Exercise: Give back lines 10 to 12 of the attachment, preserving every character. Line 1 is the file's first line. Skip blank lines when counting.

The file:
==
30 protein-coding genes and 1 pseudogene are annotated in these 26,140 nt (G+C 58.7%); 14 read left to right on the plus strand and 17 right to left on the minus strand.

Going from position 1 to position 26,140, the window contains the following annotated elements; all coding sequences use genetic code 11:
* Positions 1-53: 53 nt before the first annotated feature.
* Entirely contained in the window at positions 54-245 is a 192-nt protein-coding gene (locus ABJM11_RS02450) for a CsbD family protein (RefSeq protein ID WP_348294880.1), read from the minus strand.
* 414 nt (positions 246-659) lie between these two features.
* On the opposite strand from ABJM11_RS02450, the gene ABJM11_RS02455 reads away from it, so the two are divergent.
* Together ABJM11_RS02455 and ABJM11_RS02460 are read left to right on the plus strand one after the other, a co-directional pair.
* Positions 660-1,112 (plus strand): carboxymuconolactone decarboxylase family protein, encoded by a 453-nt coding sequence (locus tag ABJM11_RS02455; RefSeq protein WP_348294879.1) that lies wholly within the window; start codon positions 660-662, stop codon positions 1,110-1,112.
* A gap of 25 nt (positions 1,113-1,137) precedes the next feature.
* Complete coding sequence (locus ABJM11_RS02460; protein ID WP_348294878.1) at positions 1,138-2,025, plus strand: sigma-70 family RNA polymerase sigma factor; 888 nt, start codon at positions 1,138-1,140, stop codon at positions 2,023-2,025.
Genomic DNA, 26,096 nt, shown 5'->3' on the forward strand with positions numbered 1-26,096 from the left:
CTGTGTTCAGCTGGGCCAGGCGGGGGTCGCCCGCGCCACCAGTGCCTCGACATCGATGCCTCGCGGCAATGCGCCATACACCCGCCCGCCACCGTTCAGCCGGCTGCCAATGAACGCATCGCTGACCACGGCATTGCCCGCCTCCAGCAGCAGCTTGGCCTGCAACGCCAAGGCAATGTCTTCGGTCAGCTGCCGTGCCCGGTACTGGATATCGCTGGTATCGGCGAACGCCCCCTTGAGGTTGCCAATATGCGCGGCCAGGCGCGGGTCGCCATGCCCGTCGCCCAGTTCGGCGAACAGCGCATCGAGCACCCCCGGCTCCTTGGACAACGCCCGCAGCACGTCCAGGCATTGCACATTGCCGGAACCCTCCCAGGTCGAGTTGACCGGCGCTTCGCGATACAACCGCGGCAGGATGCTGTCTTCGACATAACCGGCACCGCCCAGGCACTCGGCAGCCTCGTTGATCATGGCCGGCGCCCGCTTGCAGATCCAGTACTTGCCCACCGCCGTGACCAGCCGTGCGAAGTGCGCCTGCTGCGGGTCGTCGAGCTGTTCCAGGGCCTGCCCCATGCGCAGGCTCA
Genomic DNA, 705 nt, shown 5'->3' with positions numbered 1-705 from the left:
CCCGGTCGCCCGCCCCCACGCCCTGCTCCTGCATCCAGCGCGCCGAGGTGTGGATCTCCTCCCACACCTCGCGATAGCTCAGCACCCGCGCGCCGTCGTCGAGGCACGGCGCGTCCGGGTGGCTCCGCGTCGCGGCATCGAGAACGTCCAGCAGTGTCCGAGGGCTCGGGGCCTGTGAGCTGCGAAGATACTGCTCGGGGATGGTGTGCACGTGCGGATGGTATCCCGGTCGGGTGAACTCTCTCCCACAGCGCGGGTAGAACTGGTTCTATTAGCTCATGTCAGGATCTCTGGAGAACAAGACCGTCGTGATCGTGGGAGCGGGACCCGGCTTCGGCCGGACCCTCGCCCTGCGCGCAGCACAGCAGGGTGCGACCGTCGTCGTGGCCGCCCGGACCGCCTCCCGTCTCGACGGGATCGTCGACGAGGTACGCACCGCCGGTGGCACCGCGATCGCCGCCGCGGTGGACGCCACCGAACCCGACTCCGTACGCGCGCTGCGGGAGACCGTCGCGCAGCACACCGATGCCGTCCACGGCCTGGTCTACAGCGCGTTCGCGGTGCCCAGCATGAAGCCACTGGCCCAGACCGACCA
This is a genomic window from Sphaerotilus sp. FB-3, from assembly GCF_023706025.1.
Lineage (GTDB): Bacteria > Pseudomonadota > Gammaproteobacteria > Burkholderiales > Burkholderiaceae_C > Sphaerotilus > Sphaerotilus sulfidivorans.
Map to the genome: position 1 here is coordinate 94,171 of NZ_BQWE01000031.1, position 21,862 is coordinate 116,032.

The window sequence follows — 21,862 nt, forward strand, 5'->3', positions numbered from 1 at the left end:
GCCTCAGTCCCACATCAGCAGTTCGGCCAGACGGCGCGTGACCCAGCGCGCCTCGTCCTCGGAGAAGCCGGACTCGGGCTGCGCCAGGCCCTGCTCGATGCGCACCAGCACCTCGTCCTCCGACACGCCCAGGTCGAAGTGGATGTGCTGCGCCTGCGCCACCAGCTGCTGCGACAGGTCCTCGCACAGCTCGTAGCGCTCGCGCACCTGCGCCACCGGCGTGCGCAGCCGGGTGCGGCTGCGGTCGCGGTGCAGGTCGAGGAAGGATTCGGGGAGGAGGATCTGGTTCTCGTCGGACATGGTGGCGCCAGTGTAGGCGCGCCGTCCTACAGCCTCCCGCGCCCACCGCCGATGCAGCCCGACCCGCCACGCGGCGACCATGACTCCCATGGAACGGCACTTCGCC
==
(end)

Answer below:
* Complete coding sequence (locus ABJM11_RS02460; protein ID WP_348294878.1) at positions 1,138-2,025, plus strand: sigma-70 family RNA polymerase sigma factor; 888 nt, start codon at positions 1,138-1,140, stop codon at positions 2,023-2,025.
Genomic DNA, 26,096 nt, shown 5'->3' on the forward strand with positions numbered 1-26,096 from the left:
CTGTGTTCAGCTGGGCCAGGCGGGGGTCGCCCGCGCCACCAGTGCCTCGACATCGATGCCTCGCGGCAATGCGCCATACACCCGCCCGCCACCGTTCAGCCGGCTGCCAATGAACGCATCGCTGACCACGGCATTGCCCGCCTCCAGCAGCAGCTTGGCCTGCAACGCCAAGGCAATGTCTTCGGTCAGCTGCCGTGCCCGGTACTGGATATCGCTGGTATCGGCGAACGCCCCCTTGAGGTTGCCAATATGCGCGGCCAGGCGCGGGTCGCCATGCCCGTCGCCCAGTTCGGCGAACAGCGCATCGAGCACCCCCGGCTCCTTGGACAACGCCCGCAGCACGTCCAGGCATTGCACATTGCCGGAACCCTCCCAGGTCGAGTTGACCGGCGCTTCGCGATACAACCGCGGCAGGATGCTGTCTTCGACATAACCGGCACCGCCCAGGCACTCGGCAGCCTCGTTGATCATGGCCGGCGCCCGCTTGCAGATCCAGTACTTGCCCACCGCCGTGACCAGCCGTGCGAAGTGCGCCTGCTGCGGGTCGTCGAGCTGTTCCAGGGCCTGCCCCATGCGCAGGCTCA